The King’s Hall Trust for the Arts was granted charity status in 1996, following nearly a year of planning and policy development. It was set up by a group of undergraduates, graduates and staff from Brasenose College, Oxford.
The motivation for the Trust came initially from difficulties experienced in funding drama at the university. The university has a long tradition as a training ground for some of the country’s top theatrical talent, but the actual process of staging a play has been for many years dominated by balancing the books. The founding trustees, however, felt that if they were to look at solutions to this problem they should also look beyond theatre, and indeed beyond the university.
They decided that there should be no limit to which art forms could be supported and that local schools and communities could be funded alongside university projects. It was also felt that, given the practical experience of the trustees, it was sometimes worthwhile to offer practical as well as financial support, and also to be a source of information and advice.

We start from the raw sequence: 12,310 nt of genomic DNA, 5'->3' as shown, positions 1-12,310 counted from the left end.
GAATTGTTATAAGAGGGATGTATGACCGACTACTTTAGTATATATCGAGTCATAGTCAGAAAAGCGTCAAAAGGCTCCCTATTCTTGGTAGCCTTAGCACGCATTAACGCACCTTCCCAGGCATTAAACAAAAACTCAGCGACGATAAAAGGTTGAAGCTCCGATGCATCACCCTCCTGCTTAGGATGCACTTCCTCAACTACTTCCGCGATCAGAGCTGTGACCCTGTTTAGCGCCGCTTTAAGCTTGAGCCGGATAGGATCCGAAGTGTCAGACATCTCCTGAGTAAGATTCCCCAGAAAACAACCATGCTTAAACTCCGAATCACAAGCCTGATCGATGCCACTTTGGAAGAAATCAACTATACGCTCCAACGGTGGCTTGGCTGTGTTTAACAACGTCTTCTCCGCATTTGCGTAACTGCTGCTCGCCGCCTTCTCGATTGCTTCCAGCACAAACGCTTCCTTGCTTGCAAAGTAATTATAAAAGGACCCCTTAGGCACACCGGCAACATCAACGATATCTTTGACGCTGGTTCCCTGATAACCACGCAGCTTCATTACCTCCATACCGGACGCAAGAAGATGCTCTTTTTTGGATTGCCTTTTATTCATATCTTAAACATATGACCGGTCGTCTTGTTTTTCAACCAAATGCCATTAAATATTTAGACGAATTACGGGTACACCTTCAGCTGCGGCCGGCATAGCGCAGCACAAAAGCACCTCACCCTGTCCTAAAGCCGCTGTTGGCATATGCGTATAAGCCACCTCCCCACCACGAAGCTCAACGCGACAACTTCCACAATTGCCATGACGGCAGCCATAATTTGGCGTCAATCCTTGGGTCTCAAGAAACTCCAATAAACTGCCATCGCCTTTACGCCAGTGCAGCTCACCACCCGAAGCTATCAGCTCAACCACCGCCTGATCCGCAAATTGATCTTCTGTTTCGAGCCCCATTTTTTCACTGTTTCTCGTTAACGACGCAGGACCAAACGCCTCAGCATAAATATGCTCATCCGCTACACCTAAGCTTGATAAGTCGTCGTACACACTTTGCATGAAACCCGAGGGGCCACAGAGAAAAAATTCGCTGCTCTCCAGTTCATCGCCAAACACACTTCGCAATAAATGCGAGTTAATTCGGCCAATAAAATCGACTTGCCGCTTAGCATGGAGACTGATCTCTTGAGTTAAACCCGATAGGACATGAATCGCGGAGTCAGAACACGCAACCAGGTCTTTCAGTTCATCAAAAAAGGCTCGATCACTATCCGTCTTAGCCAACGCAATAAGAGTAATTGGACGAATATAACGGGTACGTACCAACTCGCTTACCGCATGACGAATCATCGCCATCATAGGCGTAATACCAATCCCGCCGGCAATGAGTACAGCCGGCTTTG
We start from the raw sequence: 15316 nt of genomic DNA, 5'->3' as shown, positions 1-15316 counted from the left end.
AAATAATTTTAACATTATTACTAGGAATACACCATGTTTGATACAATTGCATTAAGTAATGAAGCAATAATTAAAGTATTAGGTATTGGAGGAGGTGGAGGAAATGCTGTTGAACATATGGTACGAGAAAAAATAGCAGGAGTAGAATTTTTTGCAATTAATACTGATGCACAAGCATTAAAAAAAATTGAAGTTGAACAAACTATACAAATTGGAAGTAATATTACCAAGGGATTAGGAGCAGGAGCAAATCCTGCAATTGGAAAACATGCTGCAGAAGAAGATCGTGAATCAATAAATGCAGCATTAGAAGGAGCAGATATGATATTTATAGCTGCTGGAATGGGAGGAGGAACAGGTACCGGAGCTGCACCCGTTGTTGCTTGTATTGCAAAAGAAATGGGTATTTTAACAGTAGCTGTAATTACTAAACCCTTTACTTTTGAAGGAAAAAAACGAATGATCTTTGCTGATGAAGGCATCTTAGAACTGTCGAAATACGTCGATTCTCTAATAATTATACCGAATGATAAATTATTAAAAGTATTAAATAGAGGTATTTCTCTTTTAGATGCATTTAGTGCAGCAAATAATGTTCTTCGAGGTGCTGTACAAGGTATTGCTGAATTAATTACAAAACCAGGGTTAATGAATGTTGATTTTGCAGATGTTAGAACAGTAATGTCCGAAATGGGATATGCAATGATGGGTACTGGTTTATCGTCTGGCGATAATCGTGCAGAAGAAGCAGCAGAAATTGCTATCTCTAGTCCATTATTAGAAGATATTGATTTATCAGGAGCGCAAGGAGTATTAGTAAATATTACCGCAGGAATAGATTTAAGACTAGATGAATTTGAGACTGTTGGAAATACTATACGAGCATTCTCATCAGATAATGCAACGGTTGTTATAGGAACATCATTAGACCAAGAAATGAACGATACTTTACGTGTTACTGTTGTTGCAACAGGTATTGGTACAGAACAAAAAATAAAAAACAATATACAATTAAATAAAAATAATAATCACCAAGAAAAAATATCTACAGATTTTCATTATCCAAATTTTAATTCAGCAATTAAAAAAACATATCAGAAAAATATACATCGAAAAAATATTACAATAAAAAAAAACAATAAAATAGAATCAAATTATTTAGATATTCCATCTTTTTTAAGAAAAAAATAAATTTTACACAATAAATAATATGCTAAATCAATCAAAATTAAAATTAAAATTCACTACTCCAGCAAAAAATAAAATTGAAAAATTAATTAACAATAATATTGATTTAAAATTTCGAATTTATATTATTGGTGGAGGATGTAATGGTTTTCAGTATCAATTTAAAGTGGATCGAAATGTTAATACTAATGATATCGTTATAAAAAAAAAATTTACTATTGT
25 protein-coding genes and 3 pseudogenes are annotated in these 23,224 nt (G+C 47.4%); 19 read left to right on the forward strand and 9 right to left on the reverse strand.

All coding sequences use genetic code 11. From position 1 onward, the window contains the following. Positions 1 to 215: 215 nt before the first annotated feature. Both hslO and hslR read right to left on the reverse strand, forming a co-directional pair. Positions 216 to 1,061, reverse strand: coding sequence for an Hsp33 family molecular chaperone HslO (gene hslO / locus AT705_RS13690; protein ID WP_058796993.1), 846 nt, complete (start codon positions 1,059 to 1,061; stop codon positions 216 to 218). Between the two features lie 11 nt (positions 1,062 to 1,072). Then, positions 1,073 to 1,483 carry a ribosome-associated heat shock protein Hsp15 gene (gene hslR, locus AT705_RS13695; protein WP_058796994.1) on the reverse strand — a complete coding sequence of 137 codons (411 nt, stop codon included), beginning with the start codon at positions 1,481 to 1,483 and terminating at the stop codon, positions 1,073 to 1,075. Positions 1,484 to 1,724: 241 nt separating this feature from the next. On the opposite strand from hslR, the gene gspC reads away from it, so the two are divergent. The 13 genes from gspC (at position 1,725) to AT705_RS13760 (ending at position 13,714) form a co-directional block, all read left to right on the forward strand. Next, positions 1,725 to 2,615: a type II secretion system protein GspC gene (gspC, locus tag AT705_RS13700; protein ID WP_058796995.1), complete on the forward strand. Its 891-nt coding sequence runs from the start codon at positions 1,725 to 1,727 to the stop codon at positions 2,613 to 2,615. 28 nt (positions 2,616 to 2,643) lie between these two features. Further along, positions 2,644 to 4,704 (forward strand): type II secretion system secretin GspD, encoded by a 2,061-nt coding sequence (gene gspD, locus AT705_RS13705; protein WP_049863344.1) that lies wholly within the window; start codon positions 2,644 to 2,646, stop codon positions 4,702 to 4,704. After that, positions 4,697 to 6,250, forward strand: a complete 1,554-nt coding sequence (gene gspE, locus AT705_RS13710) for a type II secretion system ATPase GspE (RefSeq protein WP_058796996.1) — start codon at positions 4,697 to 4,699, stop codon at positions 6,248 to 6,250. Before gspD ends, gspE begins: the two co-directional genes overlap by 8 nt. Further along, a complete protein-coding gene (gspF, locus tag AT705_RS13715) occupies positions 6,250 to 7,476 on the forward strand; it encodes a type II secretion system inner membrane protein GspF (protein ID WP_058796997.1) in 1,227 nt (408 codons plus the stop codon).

As well as providing a springboard for careers in the arts, participation in the arts at university, although extra-curricular, can prove an essential part of a student’s education, developing practical skills such as communications and logistics, while also expanding those more personal qualities which the arts bring out, such as imagination, empathy and self-confidence. The same goes for schools and local communities, although here the arts can also fulfil an even more basic function in terms of exploring topical issues or developing basic social skills.
The Trust has also had another, unplanned, educational outcome. Several of the original trustees now work professionally in the arts, using the administration skills that the Trust helped to foster. The Trust has proved to be an excellent starting point for such careers.